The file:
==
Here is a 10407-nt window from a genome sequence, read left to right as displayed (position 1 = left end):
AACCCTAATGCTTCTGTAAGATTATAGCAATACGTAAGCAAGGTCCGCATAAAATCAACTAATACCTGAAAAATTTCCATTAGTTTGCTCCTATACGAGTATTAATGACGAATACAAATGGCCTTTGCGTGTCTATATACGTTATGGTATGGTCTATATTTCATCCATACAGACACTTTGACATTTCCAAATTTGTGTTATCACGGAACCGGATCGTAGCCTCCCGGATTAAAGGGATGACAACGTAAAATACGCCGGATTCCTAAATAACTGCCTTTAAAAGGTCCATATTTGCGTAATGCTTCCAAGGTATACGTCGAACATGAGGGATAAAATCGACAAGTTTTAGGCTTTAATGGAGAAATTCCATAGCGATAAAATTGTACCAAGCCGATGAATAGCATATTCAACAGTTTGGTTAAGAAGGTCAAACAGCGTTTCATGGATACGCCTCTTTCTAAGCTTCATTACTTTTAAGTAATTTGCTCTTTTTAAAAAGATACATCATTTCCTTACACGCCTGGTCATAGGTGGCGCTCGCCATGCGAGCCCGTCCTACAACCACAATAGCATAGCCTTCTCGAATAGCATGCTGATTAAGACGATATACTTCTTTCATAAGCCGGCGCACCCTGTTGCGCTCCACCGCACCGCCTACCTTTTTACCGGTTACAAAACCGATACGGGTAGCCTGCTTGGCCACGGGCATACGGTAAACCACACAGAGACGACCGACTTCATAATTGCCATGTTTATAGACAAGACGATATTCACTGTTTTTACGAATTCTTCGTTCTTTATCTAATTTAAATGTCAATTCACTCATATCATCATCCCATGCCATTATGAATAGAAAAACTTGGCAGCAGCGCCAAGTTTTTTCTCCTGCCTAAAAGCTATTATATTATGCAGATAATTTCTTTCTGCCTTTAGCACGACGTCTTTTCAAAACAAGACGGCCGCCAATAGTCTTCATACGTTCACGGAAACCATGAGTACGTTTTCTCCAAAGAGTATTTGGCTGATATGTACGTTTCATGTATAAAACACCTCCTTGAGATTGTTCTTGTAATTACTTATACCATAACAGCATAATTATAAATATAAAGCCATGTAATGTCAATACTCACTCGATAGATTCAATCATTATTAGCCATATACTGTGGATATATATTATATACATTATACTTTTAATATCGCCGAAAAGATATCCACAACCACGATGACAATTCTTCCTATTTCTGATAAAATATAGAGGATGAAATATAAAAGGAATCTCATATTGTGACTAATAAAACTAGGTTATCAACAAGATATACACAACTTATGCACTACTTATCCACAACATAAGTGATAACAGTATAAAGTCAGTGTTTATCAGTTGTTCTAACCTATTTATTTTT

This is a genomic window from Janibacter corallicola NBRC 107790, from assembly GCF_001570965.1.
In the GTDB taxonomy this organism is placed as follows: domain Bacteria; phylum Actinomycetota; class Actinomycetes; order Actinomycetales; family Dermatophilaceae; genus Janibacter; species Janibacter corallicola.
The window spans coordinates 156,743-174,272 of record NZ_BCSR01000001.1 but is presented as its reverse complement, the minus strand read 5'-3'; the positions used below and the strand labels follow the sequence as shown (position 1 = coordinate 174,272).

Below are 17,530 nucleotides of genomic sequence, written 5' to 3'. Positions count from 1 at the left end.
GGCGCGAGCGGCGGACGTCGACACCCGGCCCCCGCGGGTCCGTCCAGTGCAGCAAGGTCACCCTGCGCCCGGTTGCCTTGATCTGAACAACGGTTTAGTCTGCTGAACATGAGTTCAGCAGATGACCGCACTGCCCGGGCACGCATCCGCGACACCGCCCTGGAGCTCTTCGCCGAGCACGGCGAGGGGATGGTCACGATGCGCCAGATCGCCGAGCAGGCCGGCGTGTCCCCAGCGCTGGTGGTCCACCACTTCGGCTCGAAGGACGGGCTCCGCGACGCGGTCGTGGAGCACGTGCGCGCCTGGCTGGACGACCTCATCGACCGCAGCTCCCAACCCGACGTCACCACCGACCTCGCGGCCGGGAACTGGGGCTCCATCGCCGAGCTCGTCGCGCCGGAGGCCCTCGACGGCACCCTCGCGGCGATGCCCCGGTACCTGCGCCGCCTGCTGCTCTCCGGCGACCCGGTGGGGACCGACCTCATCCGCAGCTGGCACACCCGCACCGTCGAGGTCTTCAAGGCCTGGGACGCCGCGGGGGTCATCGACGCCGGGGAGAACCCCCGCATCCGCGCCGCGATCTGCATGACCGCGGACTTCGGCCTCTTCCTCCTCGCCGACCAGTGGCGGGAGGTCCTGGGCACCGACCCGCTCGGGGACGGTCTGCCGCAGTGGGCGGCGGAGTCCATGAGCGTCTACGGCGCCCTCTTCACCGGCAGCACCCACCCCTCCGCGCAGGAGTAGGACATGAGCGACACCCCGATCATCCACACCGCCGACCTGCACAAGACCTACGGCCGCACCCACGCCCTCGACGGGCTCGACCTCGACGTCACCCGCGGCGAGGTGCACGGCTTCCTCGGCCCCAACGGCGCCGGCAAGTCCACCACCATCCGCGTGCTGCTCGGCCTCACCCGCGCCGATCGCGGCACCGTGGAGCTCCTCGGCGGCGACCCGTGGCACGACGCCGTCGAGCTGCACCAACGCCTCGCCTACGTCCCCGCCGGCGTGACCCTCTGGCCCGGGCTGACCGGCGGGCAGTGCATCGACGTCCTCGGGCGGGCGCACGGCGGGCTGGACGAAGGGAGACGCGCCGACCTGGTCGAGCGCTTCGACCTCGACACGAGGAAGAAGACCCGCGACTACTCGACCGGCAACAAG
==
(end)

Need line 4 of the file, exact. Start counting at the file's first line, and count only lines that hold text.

In the GTDB taxonomy this organism is placed as follows: domain Bacteria; phylum Actinomycetota; class Actinomycetes; order Actinomycetales; family Dermatophilaceae; genus Janibacter; species Janibacter corallicola.